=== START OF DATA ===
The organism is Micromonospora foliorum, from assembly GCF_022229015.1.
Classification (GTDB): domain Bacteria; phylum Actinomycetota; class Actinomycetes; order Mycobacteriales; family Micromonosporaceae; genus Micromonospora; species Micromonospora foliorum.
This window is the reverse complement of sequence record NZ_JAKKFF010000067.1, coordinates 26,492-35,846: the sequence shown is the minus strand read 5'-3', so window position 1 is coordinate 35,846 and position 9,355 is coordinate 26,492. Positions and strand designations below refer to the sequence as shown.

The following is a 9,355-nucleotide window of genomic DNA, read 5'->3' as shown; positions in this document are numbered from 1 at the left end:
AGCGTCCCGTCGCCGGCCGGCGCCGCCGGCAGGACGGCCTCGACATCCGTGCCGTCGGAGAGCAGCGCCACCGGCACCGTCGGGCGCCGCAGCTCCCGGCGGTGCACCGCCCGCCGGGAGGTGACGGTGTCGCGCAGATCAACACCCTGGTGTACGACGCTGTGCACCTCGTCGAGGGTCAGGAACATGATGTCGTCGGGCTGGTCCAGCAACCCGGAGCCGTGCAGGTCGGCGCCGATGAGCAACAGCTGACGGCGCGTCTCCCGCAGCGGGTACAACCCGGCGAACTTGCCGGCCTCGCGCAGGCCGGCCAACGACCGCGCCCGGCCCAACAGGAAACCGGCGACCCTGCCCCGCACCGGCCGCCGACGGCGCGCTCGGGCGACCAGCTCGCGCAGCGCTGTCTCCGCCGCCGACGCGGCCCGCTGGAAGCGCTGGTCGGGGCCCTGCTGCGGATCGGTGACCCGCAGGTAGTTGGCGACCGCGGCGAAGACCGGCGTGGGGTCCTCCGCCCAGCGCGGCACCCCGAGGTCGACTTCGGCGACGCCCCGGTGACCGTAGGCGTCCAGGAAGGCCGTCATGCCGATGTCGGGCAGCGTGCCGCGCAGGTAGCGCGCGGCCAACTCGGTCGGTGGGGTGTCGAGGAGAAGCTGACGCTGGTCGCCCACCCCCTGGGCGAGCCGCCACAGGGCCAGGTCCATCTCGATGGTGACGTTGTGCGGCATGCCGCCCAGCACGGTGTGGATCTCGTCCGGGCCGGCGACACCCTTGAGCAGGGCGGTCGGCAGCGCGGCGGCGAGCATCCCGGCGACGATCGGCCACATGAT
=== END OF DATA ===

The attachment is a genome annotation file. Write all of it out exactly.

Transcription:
The organism is Micromonospora foliorum, from assembly GCF_022229015.1.
Classification (GTDB): domain Bacteria; phylum Actinomycetota; class Actinomycetes; order Mycobacteriales; family Micromonosporaceae; genus Micromonospora; species Micromonospora foliorum.
This window is the reverse complement of sequence record NZ_JAKKFF010000067.1, coordinates 26,492-35,846: the sequence shown is the minus strand read 5'-3', so window position 1 is coordinate 35,846 and position 9,355 is coordinate 26,492. Positions and strand designations below refer to the sequence as shown.

The following is a 9,355-nucleotide window of genomic DNA, read 5'->3' as shown; positions in this document are numbered from 1 at the left end:
AGCGTCCCGTCGCCGGCCGGCGCCGCCGGCAGGACGGCCTCGACATCCGTGCCGTCGGAGAGCAGCGCCACCGGCACCGTCGGGCGCCGCAGCTCCCGGCGGTGCACCGCCCGCCGGGAGGTGACGGTGTCGCGCAGATCAACACCCTGGTGTACGACGCTGTGCACCTCGTCGAGGGTCAGGAACATGATGTCGTCGGGCTGGTCCAGCAACCCGGAGCCGTGCAGGTCGGCGCCGATGAGCAACAGCTGACGGCGCGTCTCCCGCAGCGGGTACAACCCGGCGAACTTGCCGGCCTCGCGCAGGCCGGCCAACGACCGCGCCCGGCCCAACAGGAAACCGGCGACCCTGCCCCGCACCGGCCGCCGACGGCGCGCTCGGGCGACCAGCTCGCGCAGCGCTGTCTCCGCCGCCGACGCGGCCCGCTGGAAGCGCTGGTCGGGGCCCTGCTGCGGATCGGTGACCCGCAGGTAGTTGGCGACCGCGGCGAAGACCGGCGTGGGGTCCTCCGCCCAGCGCGGCACCCCGAGGTCGACTTCGGCGACGCCCCGGTGACCGTAGGCGTCCAGGAAGGCCGTCATGCCGATGTCGGGCAGCGTGCCGCGCAGGTAGCGCGCGGCCAACTCGGTCGGTGGGGTGTCGAGGAGAAGCTGACGCTGGTCGCCCACCCCCTGGGCGAGCCGCCACAGGGCCAGGTCCATCTCGATGGTGACGTTGTGCGGCATGCCGCCCAGCACGGTGTGGATCTCGTCCGGGCCGGCGACACCCTTGAGCAGGGCGGTCGGCAGCGCGGCGGCGAGCATCCCGGCGACGATCGGCCACATGAT